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Westrop Primary & Nursery

Science

Science at Westrop Primary School

What are we trying to achieve through our science curriculum? (Intent)

 At Westrop Primary and Nursery School all we do is underpinned by our strong vision and values. Our vision and values support our ‘Curriculum Drivers’ which offer golden threads throughout our curriculum and ensure we have clear drivers for all that we want to achieve for our children.

 

In Science, we develop children’s confidence in developing their working scientifically skills. We give our children opportunities to create their own Big Questions and then work either individually or in pairs or small groups to investigate their own Big Question through a child-led investigation. It is our intent that all children are given confidence in science regardless of any needs. Children will gain confidence as they are asked to think like a scientist.

In Science, children will develop their sense of wellbeing by making sense of the world around them. Making links with the science they see in the classroom and what they see out of school will foster a sense of curiosity.  Learning something new is an integral part of wellbeing and we aspire to nurture inquisitive individuals who try and make sense of their world as the next generation of scientists.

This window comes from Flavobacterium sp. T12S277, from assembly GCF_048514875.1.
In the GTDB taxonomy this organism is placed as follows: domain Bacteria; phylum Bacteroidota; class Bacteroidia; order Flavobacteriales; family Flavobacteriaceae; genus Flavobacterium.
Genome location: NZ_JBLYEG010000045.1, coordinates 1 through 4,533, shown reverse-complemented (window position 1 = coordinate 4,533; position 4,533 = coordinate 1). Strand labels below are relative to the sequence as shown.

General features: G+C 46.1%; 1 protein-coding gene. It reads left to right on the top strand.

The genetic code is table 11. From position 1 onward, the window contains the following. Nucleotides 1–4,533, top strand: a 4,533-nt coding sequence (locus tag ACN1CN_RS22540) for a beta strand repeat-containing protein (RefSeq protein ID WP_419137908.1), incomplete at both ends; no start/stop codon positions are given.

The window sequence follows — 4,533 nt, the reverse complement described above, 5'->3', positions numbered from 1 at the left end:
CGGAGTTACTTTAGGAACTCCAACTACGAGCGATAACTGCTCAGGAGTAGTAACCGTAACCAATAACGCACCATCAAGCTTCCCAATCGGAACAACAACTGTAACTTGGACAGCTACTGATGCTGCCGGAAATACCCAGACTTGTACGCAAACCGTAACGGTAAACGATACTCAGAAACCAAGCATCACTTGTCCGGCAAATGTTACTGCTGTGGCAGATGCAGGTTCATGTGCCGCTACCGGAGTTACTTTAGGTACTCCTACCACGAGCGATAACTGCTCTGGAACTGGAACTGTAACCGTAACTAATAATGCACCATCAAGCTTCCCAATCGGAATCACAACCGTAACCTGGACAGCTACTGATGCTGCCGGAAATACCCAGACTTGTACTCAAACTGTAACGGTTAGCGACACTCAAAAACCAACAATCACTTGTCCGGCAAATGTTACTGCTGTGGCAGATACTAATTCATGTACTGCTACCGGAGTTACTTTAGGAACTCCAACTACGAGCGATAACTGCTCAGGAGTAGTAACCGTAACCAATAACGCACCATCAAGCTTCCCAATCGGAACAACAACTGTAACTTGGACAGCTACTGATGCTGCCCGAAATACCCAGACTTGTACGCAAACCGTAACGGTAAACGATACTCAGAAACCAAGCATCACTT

In Science, children will be encouraged to explore both teacher and child led investigations which will challenge their understanding of the world. They will be guided through different approaches and work in a practical way so they can explore a variety of challenges using good quality resources. They will be provided with a positive environment where risks are encouraged and questions both asked and answered.

 

In Science, it is our intent that our pupils develop an awareness of science and scientists across the world from a vast spectrum of backgrounds, genders, ethnicities, and beliefs. We intend our children to explore global issues they encounter through the media, global links, history, and their own experiences of science. We recognise different perspectives, ideas, beliefs, and values. This will ensure that our pupils are aware of the wider world; have a sense of their own role as a world citizen and respect and value diversity.